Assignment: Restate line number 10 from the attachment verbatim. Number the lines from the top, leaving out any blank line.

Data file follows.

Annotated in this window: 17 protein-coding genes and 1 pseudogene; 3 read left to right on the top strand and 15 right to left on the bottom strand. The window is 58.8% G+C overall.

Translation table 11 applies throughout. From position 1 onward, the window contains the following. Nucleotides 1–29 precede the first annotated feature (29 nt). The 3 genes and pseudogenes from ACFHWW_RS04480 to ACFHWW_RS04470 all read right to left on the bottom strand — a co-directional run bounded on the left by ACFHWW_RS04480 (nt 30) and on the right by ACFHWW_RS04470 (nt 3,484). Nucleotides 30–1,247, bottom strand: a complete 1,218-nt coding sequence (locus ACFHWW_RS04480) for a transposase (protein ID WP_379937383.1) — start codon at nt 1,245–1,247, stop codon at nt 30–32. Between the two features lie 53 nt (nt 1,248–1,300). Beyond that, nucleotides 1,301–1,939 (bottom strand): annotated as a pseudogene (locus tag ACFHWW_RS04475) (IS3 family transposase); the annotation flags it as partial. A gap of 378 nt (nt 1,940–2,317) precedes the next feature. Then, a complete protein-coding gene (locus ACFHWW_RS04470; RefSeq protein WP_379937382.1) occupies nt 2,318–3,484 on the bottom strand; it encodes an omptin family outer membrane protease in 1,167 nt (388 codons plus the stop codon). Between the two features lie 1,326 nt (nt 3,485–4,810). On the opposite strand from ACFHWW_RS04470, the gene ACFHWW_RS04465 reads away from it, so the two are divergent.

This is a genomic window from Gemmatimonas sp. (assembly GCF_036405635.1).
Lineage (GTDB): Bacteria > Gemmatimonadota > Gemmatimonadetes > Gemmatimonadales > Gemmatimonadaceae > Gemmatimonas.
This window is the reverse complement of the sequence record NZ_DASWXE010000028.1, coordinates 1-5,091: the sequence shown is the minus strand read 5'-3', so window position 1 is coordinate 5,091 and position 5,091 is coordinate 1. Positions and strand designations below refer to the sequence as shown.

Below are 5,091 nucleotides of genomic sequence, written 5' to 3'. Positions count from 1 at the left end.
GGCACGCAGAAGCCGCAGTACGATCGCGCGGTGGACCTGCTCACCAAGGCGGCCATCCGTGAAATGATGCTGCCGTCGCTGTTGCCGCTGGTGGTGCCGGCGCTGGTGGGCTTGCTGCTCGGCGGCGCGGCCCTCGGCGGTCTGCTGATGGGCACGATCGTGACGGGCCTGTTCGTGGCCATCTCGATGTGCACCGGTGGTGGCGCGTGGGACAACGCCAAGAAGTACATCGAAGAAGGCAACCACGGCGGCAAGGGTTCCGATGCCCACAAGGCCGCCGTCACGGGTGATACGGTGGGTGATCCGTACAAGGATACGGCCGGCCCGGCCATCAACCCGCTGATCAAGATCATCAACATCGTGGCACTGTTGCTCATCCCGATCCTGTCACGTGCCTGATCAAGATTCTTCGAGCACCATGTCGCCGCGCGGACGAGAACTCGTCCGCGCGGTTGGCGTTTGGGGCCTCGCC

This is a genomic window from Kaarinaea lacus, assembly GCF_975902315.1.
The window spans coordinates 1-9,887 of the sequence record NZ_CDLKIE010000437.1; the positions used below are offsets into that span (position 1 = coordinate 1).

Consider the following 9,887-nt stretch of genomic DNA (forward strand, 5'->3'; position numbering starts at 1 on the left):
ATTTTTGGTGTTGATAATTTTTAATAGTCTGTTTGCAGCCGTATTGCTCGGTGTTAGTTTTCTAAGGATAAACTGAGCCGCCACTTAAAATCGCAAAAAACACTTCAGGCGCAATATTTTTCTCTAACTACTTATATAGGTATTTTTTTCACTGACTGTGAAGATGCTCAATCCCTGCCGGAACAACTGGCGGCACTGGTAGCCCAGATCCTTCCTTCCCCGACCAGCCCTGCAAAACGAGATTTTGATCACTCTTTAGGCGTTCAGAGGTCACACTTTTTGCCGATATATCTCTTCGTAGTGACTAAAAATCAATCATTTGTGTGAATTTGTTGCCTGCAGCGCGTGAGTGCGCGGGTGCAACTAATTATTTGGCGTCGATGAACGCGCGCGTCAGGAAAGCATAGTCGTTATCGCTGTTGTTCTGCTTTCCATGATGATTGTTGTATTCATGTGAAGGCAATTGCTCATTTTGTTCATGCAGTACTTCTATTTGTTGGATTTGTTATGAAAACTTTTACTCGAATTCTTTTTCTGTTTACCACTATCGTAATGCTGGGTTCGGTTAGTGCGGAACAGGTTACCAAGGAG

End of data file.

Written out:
Consider the following 9,887-nt stretch of genomic DNA (forward strand, 5'->3'; position numbering starts at 1 on the left):